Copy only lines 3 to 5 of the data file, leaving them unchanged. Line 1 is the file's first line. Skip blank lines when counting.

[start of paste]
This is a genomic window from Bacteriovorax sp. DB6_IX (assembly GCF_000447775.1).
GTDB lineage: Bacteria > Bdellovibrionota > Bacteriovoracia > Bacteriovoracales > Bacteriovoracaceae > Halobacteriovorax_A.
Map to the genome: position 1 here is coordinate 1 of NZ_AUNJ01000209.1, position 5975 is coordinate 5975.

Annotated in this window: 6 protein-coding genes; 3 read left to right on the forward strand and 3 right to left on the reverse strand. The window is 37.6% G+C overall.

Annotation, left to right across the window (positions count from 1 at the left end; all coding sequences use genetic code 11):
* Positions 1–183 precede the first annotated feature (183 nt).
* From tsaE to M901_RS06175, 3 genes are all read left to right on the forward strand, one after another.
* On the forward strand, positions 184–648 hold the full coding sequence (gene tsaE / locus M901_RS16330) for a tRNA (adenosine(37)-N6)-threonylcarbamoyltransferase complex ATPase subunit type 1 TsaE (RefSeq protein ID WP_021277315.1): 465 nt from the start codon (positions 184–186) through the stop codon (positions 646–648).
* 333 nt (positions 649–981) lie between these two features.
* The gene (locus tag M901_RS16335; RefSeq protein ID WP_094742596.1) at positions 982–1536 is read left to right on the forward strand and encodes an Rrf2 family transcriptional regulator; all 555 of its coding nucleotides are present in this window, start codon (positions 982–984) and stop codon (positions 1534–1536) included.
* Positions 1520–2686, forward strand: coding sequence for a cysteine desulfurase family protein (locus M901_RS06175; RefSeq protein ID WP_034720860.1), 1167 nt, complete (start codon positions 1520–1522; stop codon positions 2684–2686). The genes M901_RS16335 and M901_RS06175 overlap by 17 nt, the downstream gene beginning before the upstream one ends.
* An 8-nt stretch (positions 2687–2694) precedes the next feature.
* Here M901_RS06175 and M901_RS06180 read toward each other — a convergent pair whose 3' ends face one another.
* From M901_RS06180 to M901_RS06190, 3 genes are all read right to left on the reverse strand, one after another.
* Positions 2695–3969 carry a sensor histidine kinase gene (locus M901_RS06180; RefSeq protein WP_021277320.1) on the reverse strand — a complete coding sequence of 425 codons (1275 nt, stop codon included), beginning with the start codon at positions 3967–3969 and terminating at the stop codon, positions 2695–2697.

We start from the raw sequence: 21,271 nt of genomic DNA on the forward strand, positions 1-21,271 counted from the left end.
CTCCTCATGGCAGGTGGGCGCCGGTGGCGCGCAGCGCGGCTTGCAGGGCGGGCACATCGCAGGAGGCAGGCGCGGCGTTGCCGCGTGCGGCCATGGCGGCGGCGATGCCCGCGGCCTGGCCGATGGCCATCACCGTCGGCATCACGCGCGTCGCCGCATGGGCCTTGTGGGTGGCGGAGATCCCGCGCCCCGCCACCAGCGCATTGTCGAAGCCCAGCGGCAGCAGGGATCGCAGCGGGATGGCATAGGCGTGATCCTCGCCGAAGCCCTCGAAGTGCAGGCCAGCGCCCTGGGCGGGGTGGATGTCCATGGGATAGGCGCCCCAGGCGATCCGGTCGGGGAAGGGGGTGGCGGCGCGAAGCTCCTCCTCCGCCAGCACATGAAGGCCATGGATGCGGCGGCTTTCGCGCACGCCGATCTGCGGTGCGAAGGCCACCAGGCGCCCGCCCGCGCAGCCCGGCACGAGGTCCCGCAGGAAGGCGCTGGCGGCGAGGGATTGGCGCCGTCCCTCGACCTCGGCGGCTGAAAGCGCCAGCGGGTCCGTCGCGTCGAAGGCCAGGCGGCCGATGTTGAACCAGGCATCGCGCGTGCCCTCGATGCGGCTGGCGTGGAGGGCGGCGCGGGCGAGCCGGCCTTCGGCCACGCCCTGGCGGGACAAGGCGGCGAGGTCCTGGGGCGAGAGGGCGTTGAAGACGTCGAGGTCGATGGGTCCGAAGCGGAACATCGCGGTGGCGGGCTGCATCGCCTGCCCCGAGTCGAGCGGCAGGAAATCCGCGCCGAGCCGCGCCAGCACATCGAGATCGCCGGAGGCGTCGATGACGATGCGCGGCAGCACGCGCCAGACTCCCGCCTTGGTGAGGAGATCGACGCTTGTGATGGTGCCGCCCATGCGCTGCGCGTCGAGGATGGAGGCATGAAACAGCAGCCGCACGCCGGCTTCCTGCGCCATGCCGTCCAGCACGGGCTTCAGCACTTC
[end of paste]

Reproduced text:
Map to the genome: position 1 here is coordinate 1 of NZ_AUNJ01000209.1, position 5975 is coordinate 5975.

Annotated in this window: 6 protein-coding genes; 3 read left to right on the forward strand and 3 right to left on the reverse strand. The window is 37.6% G+C overall.

Annotation, left to right across the window (positions count from 1 at the left end; all coding sequences use genetic code 11):